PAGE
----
The holiday headlines about stolen credit and debit card numbers were a reminder that cyber security can’t be taken for granted.
And so the National Cyber Defense Competition at Iowa State University is a lot more than an academic exercise.
“Yes, this does matter,” said Doug Jacobson, a University Professor of electrical and computer engineering who studies cyber security and is one of the contest’s organizers. “We need to train people to protect our data and systems.”
The contest will bring 10 teams and 75 students to Coover Hall’s Transformative Learning Area (Room 1313) from 8 a.m. to 4 p.m. on Saturday, Feb. 8. The contest is designed to challenge experienced cyber defense teams.
This year’s competition includes teams from Iowa State, the University of Northern Iowa in Cedar Falls, Kirkwood Community College in Cedar Rapids, DePaul University in Chicago and Kansas State University in Manhattan.
The competition is free and open to the public.
Jacobson said the competition offers students experience they don’t get in a textbook or classroom.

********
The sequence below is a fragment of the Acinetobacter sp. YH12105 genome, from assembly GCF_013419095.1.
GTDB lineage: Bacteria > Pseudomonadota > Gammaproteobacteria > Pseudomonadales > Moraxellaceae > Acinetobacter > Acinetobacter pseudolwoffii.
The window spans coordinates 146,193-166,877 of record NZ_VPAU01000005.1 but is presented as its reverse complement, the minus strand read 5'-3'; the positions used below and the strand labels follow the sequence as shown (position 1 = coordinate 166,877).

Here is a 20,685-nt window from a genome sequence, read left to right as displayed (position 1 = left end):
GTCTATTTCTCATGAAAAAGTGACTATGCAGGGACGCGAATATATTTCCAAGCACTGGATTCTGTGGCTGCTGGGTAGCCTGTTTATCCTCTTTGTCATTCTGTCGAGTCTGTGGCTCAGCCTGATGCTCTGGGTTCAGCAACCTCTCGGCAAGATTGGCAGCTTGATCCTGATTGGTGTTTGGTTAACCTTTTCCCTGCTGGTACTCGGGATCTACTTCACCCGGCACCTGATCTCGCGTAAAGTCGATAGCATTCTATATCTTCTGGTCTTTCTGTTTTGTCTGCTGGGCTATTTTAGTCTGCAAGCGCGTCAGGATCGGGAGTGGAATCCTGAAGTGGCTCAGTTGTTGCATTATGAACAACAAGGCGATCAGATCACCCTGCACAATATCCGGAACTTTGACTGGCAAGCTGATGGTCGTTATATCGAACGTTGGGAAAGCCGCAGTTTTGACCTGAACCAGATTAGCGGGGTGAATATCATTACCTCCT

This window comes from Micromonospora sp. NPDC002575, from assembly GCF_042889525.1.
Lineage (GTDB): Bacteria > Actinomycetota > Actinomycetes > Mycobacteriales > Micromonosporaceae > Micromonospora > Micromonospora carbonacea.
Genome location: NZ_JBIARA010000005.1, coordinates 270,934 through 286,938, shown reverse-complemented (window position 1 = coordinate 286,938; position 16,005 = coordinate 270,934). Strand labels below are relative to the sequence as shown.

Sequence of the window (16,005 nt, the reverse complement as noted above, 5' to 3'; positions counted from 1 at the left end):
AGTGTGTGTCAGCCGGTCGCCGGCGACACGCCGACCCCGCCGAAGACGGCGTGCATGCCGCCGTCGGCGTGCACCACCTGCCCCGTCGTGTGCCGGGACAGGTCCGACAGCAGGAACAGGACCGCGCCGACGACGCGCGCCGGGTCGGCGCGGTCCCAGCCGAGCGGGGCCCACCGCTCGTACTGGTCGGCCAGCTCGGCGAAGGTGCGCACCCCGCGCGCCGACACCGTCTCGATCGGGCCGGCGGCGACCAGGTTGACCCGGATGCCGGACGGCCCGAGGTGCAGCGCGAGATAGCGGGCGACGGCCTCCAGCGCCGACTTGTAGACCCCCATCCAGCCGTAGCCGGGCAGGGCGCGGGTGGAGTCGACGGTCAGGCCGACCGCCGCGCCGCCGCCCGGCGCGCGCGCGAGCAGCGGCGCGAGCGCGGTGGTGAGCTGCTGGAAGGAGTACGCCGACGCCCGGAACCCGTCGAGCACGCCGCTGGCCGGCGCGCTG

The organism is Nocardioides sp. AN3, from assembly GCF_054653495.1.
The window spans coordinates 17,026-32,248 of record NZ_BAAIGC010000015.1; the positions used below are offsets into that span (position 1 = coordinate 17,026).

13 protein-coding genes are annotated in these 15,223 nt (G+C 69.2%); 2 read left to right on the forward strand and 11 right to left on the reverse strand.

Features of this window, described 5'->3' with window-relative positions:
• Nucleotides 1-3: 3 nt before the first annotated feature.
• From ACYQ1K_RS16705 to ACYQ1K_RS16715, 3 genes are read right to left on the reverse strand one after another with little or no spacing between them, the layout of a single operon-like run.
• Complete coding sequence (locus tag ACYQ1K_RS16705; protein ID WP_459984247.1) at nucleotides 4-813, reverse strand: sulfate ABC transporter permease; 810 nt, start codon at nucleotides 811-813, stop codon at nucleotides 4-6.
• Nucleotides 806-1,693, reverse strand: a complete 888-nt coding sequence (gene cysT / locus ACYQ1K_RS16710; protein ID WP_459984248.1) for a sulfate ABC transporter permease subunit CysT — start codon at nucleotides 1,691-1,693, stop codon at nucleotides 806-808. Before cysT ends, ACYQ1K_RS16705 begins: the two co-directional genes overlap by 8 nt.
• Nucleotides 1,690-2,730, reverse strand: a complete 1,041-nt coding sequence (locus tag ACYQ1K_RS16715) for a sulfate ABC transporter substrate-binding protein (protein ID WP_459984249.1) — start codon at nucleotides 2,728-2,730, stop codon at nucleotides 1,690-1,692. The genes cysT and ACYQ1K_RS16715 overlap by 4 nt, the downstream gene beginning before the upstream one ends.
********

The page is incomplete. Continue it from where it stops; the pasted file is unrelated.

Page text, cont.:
“Students get a real-world experience that they can’t get elsewhere,” he said. “It’s a pretty intense experience to defend against adversaries who do cyber defense for a living. The students will see real-world attacks and try to defend against them in a hectic environment. They’ll have to try to keep their wits about them.”
Successful teams prepare for weeks, secure their networks, document their strategies and maintain a usable network.
The competitions are made possible by ISEAGE, the Internet-Scale Event and Attack Generation Environment developed at Iowa State. The technology creates a virtual Internet for cyber security research and training.
The story first appeared here.